“Yeah, to me too.  But, that’s how leadership wants it.  I think the words ‘shake things up’ were used.  Nothing specific, no criticism was implied.  I’m not demoted or my pay cut or anything like that.  In fact our VP made a small mention of ‘we appreciate how far you’ve taken this already’…and then the work was given to someone else.”

>>Tracy clearly knows she is angry and hurt.  She feels let down.  She is acknowledging her feelings and also that she has not been actually financially or physically harmed.  She is showing understanding that, so far, this change should not be interpreted as personal criticism of her performance.  The situation genuinely may be “not about her”.

“So what are you doing?”

“Well, I’m assigned to project work now.  I’m the project manager for the Merlot project.  It’s important, and it has a lot of chaos from a few directions.  It can benefit from my help, you know how I’ve handled that kind of situation before.  But…frankly…working on the COE is what I loved doing.”

“Yes!  You’ve always loved bringing new folks in, onboarding newbies, and that COE has been your baby for a long time.  Most of the PMO loved the work you did there, you told me all about it.”

“Right!  Everyone in management felt the changes we had implemented made the work smoother, more effective, even faster.  I hate losing it.  But it gets worse.”

“…Worse?  But…?”

“I’ve been told to stop supporting the new folks, the junior ones.  I am to direct them to the new COE owner, and stay out of it unless that manager asks for my help.”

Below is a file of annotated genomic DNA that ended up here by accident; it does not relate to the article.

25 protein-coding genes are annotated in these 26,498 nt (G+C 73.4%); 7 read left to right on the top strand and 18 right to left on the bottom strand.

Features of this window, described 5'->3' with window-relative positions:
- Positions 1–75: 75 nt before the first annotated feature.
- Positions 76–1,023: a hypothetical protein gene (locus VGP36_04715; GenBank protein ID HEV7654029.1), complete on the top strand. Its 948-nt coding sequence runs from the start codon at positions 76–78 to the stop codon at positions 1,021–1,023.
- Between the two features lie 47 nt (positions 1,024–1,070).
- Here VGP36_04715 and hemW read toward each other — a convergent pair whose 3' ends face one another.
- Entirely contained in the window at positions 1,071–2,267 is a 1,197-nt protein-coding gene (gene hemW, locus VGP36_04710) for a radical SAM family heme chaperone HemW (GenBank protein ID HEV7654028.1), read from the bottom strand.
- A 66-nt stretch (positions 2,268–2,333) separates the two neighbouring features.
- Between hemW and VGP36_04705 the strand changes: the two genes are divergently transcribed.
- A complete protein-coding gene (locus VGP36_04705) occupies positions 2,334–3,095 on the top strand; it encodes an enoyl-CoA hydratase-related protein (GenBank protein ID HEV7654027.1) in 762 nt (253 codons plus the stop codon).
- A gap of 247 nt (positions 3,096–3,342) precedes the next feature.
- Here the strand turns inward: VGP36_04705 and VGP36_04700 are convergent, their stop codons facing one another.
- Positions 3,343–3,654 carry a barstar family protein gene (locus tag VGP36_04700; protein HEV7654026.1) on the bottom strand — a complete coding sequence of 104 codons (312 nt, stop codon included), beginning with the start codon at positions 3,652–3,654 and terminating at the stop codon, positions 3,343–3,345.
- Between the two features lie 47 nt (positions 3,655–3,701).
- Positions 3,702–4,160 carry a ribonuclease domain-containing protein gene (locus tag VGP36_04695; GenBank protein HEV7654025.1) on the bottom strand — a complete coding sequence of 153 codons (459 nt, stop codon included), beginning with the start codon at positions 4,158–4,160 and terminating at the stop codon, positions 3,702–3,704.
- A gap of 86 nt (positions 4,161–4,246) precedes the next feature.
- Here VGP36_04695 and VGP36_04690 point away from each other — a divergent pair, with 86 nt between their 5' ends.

I was really, really floored.  Tracy had been commended for her work with junior professionals.  She loved that kind of work.

“Tracy, I’m so sorry.  This sounds really unfair.”

“It feels that way.  I don’t get it, but I also don’t want to be ‘that resisting person’, like my way is the only way.  The person they’ve given the work to – James – has new ideas, and just like mine were, they could be new and helpful to others as well.  I don’t want to be resistive – or be perceived as sabotaging or fighting the organization!  So, I’m just trying to roll with it.  I have to tell you, it’s been about 8 weeks, and it’s hard.  I have had to turn away people I used to support, direct them to James, and not give them advice.  My boss has told me that this is James’ work, and I have to keep out of it unless he asks for my involvement.”

>>Tracy has identified that her feelings about work are really negative, right now. She acknowledges that her actions will be evaluated by others and she has to separate her feelings from her actions.  Not doing so could come back to her and impact her job, and/or career. 


“So…how are you?”

Tracy paused, looking for words.